Vegetable prices double
Dadar resident Prabhavati Shelke (69) is having a hard time. The monthly expenditure for her family of five has gone up from Rs 15,000 to Rs 25,000 because of rising vegetable prices, reports HT Correspondent.mumbai Updated: Dec 17, 2009 19:43 IST
Dadar resident Prabhavati Shelke (69) is having a hard time. The monthly expenditure for her family of five has gone up from Rs 15,000 to Rs 25,000 because of rising vegetable prices.
“Instead of two vegetables, we cook just one,” said Shelke. “Today, I gave my maid some provisions from my stock because she cannot afford to buy them at these inflated prices.”
Skyrocketing prices of vegetables have made it difficult for homemakers to manage their monthly budgets.
Prices of vegetables continue to rise due to low arrivals and destruction of crops as rains lash the state’s interiors.
Tomatoes, which cost Rs 20 per kg in mid-October, now cost almost Rs 50 per kg. Lady’s finger that was available at Rs 3 per kg has touched Rs 60 per kg.
“Prices of the most common vegetables like potatoes and tomatoes have doubled. And fresh vegetables like spring onions, green leafy vegetables and turmeric are hardly available,” said 56-year old Rekha Kinariwala, a homemaker from Kandivli.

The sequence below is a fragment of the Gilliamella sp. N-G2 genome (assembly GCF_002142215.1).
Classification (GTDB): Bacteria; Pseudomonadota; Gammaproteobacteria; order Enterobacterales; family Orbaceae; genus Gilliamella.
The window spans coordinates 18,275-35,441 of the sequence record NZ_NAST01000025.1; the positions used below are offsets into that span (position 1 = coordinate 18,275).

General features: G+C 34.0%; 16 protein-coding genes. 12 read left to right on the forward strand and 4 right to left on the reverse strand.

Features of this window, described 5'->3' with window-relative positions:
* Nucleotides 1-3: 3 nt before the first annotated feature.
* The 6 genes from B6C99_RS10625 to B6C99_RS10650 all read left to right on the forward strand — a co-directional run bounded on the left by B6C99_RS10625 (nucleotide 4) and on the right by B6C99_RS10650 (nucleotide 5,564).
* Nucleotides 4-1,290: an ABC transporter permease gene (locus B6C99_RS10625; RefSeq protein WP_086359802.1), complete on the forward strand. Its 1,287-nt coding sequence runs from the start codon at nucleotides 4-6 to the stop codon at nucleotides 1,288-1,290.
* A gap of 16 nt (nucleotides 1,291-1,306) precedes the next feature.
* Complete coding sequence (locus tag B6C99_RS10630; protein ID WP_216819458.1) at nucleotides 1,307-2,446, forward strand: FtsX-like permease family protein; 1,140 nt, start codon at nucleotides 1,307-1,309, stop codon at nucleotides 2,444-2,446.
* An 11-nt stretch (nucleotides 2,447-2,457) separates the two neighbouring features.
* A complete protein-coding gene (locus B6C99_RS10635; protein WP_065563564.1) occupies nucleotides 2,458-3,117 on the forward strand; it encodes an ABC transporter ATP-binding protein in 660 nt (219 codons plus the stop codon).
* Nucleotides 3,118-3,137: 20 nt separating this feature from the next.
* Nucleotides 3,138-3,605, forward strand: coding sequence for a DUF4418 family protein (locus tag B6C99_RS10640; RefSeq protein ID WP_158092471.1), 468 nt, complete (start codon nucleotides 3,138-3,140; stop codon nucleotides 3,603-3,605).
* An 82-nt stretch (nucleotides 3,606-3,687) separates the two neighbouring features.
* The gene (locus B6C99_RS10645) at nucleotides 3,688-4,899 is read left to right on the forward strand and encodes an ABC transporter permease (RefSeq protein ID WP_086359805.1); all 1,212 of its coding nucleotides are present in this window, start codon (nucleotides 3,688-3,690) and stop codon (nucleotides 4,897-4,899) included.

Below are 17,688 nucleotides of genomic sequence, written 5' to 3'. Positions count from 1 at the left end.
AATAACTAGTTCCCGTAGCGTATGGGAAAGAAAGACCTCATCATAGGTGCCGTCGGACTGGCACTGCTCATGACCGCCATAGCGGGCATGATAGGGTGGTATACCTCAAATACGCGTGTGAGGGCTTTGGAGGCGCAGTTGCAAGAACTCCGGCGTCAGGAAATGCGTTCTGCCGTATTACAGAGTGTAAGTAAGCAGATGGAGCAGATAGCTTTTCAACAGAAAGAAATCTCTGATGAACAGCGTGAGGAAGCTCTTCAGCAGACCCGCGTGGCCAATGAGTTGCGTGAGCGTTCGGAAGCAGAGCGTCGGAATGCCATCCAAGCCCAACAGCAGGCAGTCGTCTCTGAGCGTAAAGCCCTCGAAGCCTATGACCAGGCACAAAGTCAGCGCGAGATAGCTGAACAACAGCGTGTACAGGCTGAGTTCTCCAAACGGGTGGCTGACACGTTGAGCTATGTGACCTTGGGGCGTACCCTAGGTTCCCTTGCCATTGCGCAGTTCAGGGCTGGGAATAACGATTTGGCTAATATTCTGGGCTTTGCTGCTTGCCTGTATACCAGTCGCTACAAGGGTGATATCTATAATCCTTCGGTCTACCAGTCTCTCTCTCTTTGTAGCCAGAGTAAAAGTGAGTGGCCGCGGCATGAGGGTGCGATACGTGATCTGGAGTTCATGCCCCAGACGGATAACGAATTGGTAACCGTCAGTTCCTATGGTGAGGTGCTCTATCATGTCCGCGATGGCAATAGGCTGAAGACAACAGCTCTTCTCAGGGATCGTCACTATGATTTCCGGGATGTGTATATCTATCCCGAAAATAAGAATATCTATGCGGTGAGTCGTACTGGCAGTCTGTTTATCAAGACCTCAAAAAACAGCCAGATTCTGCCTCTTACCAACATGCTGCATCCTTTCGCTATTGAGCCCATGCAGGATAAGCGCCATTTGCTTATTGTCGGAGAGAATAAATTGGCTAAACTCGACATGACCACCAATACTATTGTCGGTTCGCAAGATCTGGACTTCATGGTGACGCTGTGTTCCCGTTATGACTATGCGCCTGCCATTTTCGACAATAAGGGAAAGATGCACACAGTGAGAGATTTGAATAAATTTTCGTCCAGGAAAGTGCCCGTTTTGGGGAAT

The government is yet to come up with a plan for arresting the rise in vegetable prices. The government is placing the blame on retailers.
“The supply of vegetables to wholesale markets is the same as before, barring the rainy days when lesser vehicles came in, and the prices are more or less the same,” said S.K. Goyal, principal secretary, Co-operation and Marketing.
“It is the retailers who are keeping the prices on the higher side and we do not have control over private players,” he added.
The government can invoke a law that allows it to take action against people creating artificial scarcity and causing prices to rise.
“But all this will normalise once the rains are gone and the kharif crop comes in,” Goyal said.
Kharif crops are usually sown with the first rains in July and harvested in October
Foodgrains, pulses and oil are also getting costlier. Traders expect prices to rise further in a few days again as demand for stocks goes up.
The public distribution system (PDS), however, ensures prices do not rise beyond affordable levels. The government has fixed the maximum prices and stock levels for items to be distributed through the PDS.
“The prices will remain high for at least three months. We will be selling palm oil at Rs 30 a litre, sugar at Rs 20 a kg and tur dal at Rs 55 a kg,” said Anil Deshmukh, minister, food and civil supplies.